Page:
We’ve just gone through a three-year knock-down, drag-out fight between the Trump administration and the deep state over allegations of collusion by Trump with Russia and counterallegations of spying on Trump by the deep state. There’s no need to recite that history; we’ve all heard enough already. But what if you were being spied on not by the deep state but by the device in your pocket or on the kitchen counter?

According to this article, that’s happening every day with innocuous and convenient devices like Alexa from Amazon, Assistant from Google and Siri from Apple. Most people who have these devices think of them as a one-way street where they can order pizza, buy products and get information by voice command. That they can do. But these systems are really a two-way street.

They’re listening to your private conversations, tracking your whereabouts and talking amongst each other (robot to robot) about your behavioral patterns and whether you might be some kind of threat to society. Even that can sound benign if the “threat” is a possible mass shooter. But how good are the algorithms? (Not very good, in my experience.)

And what if that “threat” comes to be defined as your religious beliefs, political beliefs, family size or thoughts on climate change that happen to be at odds with what’s considered acceptable by the engineers and thought police at Google? I don’t have Alexa (ever since I smashed mine with a sledgehammer) and I don’t use Assistant. I have Siri (can’t seem to get rid of it) but I leave it in the “off” position and disable all other apps from communicating with it.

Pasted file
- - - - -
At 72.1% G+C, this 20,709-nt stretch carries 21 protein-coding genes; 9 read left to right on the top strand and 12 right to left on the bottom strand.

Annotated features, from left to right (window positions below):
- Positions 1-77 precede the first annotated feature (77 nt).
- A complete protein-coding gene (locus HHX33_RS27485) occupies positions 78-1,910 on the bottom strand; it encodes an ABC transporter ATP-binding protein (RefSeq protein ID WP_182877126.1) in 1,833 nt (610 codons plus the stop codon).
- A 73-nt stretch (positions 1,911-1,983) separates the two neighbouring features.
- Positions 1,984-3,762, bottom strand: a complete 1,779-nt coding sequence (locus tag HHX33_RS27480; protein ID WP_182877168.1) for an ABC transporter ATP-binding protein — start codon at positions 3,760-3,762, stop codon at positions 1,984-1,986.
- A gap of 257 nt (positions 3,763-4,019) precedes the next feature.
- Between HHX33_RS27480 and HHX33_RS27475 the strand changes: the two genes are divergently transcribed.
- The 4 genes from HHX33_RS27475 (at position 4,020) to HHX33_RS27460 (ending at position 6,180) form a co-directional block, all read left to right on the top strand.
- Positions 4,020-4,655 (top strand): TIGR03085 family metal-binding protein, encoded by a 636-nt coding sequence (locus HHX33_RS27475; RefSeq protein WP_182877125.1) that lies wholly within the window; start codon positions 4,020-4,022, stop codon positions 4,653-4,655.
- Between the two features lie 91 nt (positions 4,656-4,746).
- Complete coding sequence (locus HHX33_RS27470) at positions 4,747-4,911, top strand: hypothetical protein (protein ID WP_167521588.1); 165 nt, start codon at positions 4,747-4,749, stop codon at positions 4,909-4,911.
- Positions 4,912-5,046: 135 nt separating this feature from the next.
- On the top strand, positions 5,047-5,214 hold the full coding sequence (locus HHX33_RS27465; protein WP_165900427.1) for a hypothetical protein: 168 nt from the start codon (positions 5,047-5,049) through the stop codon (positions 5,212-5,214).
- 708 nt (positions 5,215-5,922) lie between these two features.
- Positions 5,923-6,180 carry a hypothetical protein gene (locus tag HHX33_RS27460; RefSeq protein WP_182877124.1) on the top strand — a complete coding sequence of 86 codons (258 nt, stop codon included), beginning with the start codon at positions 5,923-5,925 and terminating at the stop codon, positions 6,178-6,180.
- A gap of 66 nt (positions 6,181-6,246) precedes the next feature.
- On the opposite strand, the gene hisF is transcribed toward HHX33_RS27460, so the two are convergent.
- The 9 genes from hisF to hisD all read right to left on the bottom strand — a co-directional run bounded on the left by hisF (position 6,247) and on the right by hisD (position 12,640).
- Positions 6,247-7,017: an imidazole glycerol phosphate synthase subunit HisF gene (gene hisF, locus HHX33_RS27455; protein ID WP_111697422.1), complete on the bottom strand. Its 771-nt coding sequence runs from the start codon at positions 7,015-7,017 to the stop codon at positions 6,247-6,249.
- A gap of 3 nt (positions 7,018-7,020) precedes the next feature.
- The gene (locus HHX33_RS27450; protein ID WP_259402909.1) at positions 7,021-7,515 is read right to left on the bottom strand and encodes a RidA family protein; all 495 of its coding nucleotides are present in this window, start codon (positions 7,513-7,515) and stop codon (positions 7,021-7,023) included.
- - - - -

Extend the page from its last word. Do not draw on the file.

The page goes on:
I’m not exempt from this kind of Big Brother surveillance (no one is) but I do try to keep it to a minimum. Other techniques (none infallible) are to leave your phone off whenever possible and leave it home if you’re just walking to do routine tasks.

Good luck with all of the above; it can seem like a losing battle. The only thing worse than deep state surveillance and Silicon Valley surveillance is when the two join forces. I’ve seen that firsthand also. It’s not coming; it’s already here.

Institutional investors can schedule a proof of concept with the world’s first predictive data analytics firm combining human and artificial intelligence with complexity science. Check out Jim Rickard’s company at Meraglim Holdings to learn more.